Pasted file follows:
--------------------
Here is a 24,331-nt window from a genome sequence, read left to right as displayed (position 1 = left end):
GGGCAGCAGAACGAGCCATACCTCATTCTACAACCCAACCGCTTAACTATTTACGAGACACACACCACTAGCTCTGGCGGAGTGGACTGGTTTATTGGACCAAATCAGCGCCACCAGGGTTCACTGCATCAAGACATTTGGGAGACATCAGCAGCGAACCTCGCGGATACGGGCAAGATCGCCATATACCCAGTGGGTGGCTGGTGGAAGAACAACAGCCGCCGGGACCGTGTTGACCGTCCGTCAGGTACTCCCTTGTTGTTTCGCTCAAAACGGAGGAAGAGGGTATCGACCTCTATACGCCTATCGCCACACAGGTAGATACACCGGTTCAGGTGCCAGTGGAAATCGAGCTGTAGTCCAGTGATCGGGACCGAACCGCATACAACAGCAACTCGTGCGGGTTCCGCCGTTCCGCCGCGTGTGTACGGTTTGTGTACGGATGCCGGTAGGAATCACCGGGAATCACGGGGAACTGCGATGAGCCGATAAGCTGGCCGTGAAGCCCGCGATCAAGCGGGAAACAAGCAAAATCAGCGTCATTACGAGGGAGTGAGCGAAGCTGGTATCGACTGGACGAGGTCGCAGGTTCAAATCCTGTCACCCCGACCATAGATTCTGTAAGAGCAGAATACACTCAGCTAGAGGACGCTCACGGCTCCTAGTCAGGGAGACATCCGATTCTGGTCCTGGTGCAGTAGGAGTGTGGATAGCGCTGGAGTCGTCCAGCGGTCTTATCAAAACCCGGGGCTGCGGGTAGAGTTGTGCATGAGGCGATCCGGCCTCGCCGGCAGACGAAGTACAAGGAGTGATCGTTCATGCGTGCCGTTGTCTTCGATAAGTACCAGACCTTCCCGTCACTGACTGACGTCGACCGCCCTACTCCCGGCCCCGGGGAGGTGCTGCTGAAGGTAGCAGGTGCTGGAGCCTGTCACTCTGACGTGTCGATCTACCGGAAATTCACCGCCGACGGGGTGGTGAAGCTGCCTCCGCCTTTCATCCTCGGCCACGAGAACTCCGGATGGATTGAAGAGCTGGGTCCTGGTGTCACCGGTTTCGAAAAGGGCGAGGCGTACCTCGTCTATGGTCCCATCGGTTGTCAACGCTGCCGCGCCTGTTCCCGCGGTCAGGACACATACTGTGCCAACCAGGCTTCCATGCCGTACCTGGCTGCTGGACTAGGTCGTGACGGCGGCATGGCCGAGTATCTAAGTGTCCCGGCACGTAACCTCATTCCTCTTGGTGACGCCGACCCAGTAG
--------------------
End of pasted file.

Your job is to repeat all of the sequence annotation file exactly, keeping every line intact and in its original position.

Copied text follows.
Here is a 24,331-nt window from a genome sequence, read left to right as displayed (position 1 = left end):
GGGCAGCAGAACGAGCCATACCTCATTCTACAACCCAACCGCTTAACTATTTACGAGACACACACCACTAGCTCTGGCGGAGTGGACTGGTTTATTGGACCAAATCAGCGCCACCAGGGTTCACTGCATCAAGACATTTGGGAGACATCAGCAGCGAACCTCGCGGATACGGGCAAGATCGCCATATACCCAGTGGGTGGCTGGTGGAAGAACAACAGCCGCCGGGACCGTGTTGACCGTCCGTCAGGTACTCCCTTGTTGTTTCGCTCAAAACGGAGGAAGAGGGTATCGACCTCTATACGCCTATCGCCACACAGGTAGATACACCGGTTCAGGTGCCAGTGGAAATCGAGCTGTAGTCCAGTGATCGGGACCGAACCGCATACAACAGCAACTCGTGCGGGTTCCGCCGTTCCGCCGCGTGTGTACGGTTTGTGTACGGATGCCGGTAGGAATCACCGGGAATCACGGGGAACTGCGATGAGCCGATAAGCTGGCCGTGAAGCCCGCGATCAAGCGGGAAACAAGCAAAATCAGCGTCATTACGAGGGAGTGAGCGAAGCTGGTATCGACTGGACGAGGTCGCAGGTTCAAATCCTGTCACCCCGACCATAGATTCTGTAAGAGCAGAATACACTCAGCTAGAGGACGCTCACGGCTCCTAGTCAGGGAGACATCCGATTCTGGTCCTGGTGCAGTAGGAGTGTGGATAGCGCTGGAGTCGTCCAGCGGTCTTATCAAAACCCGGGGCTGCGGGTAGAGTTGTGCATGAGGCGATCCGGCCTCGCCGGCAGACGAAGTACAAGGAGTGATCGTTCATGCGTGCCGTTGTCTTCGATAAGTACCAGACCTTCCCGTCACTGACTGACGTCGACCGCCCTACTCCCGGCCCCGGGGAGGTGCTGCTGAAGGTAGCAGGTGCTGGAGCCTGTCACTCTGACGTGTCGATCTACCGGAAATTCACCGCCGACGGGGTGGTGAAGCTGCCTCCGCCTTTCATCCTCGGCCACGAGAACTCCGGATGGATTGAAGAGCTGGGTCCTGGTGTCACCGGTTTCGAAAAGGGCGAGGCGTACCTCGTCTATGGTCCCATCGGTTGTCAACGCTGCCGCGCCTGTTCCCGCGGTCAGGACACATACTGTGCCAACCAGGCTTCCATGCCGTACCTGGCTGCTGGACTAGGTCGTGACGGCGGCATGGCCGAGTATCTAAGTGTCCCGGCACGTAACCTCATTCCTCTTGGTGACGCCGACCCAGTAG